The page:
Foreclosure numbers in Big Bear slowed a bit in August though they still remain near record highs.
The foreclosure filings in August 2009 (219) were down 10% from July 2009 (244), but were still up 27% from August 2008 (173).
Foreclosure filings are made up of Notices of Default, a recorded document that starts the foreclosure process, Notices of Sale, a recorded document that sets the date for the Trustee Sale, and lastly, Trustee Sales, properties that go back to the bank or sold to third parties.
Here’s how the foreclosure numbers broke down for August 2009.
Notices of Default (NOD) – 101 total, up 2% from July and up 37% from August 2008.
The NOD have been hovering around 100 for the last 7 months, which means every month nearly 100 property owners in Big Bear are starting down the foreclosure road. Sad, but very true.
Until we see this number start to shrink, we will continue to see bank owned properties hitting the market in Big Bear.
Notices of Sale (NOS) – 74 total, down 27% from July but up 15% from August 2008.
As you can see from the graph above, this was a pretty sharp drop from the 101 NOS we saw last month, the highest we have ever seen I might add. The August numbers are more in line with the numbers from May and June, and still quite high historically speaking.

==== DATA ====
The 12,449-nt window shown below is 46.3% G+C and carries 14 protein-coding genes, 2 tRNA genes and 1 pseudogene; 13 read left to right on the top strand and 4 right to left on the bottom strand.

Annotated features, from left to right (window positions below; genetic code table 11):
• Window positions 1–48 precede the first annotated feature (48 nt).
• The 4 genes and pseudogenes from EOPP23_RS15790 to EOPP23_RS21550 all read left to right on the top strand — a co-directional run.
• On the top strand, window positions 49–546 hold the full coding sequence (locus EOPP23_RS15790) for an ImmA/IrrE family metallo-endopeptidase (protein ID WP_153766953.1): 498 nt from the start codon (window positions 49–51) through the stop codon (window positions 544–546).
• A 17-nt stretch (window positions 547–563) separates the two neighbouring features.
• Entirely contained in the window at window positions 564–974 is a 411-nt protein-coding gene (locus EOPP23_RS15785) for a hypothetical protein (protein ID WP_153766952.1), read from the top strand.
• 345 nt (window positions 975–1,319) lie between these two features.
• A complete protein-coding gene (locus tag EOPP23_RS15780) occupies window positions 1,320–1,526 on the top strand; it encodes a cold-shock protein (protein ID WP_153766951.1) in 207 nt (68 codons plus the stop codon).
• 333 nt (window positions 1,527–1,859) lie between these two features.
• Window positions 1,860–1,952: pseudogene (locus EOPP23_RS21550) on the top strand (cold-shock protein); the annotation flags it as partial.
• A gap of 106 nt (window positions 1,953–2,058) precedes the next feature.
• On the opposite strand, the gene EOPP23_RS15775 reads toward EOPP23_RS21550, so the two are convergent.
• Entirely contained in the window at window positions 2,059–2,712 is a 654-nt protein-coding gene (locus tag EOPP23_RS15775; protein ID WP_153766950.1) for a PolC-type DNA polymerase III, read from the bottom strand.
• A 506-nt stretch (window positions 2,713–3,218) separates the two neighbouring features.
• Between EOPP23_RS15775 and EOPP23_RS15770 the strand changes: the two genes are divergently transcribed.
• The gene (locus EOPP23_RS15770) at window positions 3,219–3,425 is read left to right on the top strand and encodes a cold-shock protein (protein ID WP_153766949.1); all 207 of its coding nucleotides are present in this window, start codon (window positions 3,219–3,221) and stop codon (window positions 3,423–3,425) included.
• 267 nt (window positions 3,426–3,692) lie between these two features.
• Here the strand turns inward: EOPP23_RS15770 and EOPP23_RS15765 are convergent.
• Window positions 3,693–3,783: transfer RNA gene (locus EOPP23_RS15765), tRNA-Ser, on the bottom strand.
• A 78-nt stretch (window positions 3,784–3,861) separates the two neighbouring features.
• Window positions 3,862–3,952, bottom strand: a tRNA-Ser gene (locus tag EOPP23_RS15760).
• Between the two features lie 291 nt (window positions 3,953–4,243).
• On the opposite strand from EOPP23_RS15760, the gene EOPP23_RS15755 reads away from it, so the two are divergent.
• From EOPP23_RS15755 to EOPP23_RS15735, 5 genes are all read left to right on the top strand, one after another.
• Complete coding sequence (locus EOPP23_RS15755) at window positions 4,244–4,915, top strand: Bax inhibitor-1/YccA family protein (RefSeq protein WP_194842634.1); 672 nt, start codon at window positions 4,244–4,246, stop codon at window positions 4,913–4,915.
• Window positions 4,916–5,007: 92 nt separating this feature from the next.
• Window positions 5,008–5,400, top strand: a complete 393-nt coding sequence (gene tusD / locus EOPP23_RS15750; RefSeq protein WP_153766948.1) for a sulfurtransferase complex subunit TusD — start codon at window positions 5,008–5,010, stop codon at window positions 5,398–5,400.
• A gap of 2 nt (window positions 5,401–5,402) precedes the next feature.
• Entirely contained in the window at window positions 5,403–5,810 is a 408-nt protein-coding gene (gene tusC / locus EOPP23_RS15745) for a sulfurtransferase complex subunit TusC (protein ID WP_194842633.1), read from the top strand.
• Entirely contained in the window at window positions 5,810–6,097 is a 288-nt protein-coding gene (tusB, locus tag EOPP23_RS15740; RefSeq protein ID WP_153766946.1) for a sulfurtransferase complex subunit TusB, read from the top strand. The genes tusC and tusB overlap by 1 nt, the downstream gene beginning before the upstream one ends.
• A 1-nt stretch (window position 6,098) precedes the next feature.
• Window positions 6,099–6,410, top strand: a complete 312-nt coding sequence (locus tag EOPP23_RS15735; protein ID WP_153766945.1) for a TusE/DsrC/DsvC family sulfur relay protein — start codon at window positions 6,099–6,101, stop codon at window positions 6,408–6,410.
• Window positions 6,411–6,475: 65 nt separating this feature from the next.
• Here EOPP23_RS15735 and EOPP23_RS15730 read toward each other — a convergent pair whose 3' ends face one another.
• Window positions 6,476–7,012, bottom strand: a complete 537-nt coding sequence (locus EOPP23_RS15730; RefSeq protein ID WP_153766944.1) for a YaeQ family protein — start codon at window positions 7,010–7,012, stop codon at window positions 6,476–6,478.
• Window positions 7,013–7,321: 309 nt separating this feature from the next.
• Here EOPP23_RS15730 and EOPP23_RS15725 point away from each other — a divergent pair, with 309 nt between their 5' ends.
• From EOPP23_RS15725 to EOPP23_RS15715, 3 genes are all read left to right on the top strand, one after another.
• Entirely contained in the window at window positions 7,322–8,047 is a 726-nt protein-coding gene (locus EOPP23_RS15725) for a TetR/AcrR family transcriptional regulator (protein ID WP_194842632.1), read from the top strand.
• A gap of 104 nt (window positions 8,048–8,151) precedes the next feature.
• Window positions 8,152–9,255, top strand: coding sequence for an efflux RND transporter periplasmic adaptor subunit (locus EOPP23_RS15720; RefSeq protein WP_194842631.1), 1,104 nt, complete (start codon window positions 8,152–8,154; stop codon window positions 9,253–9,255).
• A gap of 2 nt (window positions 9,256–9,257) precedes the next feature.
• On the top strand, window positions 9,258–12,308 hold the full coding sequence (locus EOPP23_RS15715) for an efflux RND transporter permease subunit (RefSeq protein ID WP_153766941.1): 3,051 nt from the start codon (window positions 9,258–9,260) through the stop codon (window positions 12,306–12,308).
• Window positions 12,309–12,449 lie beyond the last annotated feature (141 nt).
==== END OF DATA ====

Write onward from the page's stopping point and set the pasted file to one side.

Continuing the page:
Trustee Sales – 44 total, that same number from July and up only 5% from August 2008.
This number remains on the higher end of the scale and is consistent for what we’ve seen the past 6 months for properties in Big Bear that are going back to the bank.
What do all these numbers mean? In my opinion, more bank owned properties on the market, and in turn, more competition with organic sellers, and prices continuing to stay depressed. Overall, still some good opportunities for Big Bear home buyers.
Big Bear Foreclosure Numbers – July 2009
Big Bear Foreclosure Numbers – June 2009
Big Bear Foreclosure Numbers – May 2009
Big Bear Foreclosure Numbers – April 2009
Big Bear Foreclosure Numbers – March 2009
Big Bear Foreclosure Numbers – February 2009
I am a simple critter, to sum up, it looks like the trends on new foreclosures are heading toward fewer?